Further research in genetics and epigenetic factors may lead to better recognition of at-risk individuals and the development of more effective prevention strategies. Standardized approaches to determine accurate estimates of maternal alcohol intake and accurate categorized outcomes are essential in future research. Finally – and this may lead to my hanging by the jury and by colleagues in the medical genetics clinic – notwithstanding the importance of biological factors in the cause of FASD apart from alcohol and the importance of understanding mechanisms of alcohol effects, studies identifying genetic risk factors for FASD will not likely have a meaningful impact on the prevalence, treatment or prevention of FASD.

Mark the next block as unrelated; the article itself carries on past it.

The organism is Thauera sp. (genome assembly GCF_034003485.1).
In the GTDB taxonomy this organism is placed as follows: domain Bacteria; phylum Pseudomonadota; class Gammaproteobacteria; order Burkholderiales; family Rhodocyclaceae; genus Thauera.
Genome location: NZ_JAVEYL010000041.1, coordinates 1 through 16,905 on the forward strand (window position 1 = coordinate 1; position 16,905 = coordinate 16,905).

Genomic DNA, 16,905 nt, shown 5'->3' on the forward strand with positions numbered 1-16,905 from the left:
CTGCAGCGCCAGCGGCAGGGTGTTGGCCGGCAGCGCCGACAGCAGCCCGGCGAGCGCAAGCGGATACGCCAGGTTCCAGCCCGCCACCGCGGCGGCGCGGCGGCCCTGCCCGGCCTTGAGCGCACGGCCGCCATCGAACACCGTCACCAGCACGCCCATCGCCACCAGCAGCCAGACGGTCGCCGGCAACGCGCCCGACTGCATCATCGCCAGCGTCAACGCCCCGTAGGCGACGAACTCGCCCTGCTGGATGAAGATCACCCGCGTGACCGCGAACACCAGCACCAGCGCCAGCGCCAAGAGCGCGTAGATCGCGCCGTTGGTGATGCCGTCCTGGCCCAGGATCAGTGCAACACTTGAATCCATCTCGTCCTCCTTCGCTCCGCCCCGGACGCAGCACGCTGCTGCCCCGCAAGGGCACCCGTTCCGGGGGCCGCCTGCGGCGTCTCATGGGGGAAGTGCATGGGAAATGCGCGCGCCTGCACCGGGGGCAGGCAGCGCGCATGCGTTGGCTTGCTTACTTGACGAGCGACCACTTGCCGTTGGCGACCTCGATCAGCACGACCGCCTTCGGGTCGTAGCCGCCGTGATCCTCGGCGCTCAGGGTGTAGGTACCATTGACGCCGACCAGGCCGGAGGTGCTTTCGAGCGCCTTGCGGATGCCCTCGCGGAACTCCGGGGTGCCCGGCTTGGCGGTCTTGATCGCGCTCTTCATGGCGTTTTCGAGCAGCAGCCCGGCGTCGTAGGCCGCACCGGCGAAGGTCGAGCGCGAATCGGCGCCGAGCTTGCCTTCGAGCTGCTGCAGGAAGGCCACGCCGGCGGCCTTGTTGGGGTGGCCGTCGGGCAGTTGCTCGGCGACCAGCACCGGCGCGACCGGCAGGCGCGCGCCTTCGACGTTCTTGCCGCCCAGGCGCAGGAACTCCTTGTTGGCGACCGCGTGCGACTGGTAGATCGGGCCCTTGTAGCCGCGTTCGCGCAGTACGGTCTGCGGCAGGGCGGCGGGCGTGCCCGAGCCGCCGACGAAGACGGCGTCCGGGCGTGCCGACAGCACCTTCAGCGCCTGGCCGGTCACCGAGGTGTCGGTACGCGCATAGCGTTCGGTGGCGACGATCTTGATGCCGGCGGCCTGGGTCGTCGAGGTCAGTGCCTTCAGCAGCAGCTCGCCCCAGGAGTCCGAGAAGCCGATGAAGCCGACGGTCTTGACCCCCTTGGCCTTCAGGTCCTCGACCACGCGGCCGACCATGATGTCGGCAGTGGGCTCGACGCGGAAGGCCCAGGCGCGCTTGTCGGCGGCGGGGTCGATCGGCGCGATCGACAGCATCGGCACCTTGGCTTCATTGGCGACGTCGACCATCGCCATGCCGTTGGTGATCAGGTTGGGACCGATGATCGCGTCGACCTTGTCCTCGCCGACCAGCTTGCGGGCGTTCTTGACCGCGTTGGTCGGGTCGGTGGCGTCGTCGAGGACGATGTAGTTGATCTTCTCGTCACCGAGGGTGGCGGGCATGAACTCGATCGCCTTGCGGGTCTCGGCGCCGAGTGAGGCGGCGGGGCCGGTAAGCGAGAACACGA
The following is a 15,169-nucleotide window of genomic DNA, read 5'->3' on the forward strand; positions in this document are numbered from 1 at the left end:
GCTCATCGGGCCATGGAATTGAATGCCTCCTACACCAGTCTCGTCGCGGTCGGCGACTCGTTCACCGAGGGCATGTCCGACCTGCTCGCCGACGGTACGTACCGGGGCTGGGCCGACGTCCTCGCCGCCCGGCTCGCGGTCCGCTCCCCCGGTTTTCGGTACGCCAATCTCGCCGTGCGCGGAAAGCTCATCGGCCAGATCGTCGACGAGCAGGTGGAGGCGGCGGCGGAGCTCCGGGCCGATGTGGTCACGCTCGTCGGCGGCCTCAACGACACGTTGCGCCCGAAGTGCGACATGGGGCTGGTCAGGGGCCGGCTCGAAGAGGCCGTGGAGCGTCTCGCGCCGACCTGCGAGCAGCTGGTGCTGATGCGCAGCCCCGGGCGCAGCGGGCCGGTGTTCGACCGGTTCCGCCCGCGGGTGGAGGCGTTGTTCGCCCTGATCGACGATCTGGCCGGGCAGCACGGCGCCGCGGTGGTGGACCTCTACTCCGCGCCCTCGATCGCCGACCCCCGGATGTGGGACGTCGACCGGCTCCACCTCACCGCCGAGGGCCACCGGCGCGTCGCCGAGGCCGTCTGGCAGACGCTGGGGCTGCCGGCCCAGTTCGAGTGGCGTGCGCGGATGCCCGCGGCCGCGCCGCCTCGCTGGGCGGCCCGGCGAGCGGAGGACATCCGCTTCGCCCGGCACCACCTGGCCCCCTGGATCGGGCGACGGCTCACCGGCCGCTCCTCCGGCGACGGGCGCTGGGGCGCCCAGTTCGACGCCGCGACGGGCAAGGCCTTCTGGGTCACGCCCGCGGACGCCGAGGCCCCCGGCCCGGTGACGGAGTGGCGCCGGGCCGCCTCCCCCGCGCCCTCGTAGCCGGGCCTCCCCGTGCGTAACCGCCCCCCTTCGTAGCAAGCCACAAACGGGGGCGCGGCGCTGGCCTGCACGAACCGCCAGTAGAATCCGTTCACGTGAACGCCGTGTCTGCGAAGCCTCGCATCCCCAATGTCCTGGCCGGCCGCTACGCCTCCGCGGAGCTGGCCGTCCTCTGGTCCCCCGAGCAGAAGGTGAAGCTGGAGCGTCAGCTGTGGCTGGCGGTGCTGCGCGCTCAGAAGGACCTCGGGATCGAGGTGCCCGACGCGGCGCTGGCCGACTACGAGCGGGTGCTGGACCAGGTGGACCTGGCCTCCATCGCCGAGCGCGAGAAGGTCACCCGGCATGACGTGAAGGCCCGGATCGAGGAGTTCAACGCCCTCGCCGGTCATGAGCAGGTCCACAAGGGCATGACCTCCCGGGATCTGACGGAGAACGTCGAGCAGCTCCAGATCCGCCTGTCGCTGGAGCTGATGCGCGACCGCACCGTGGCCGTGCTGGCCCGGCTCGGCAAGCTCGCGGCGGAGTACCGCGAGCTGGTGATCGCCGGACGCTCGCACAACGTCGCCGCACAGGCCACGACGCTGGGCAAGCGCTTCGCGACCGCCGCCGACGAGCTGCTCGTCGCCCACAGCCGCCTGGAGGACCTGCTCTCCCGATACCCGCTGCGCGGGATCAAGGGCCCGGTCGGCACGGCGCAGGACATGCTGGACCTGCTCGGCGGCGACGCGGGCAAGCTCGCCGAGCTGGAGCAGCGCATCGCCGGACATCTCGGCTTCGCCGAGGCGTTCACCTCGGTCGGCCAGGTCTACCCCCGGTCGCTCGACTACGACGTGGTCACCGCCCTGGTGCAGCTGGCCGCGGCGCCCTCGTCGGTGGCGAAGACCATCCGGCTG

~ Albert Chudley, Medical Director, Winnipeg Regional Health Authority & Department of Pediatrics, University of Manitoba

Chudley, A. (2010). Genetic pre-disposing factors. In Jonsson, E., Dennett, L., Littlejohn, G. (2010). Fetal Alcohol Spectrum Disorder (FASD): Across the Lifespan: Proceedings from an IHE Consensus Development Conference 2009.

Videos of the full conference can viewed here. Hard copies of the book can be ordered from the Institute of Health Economics or downloaded as a PDF.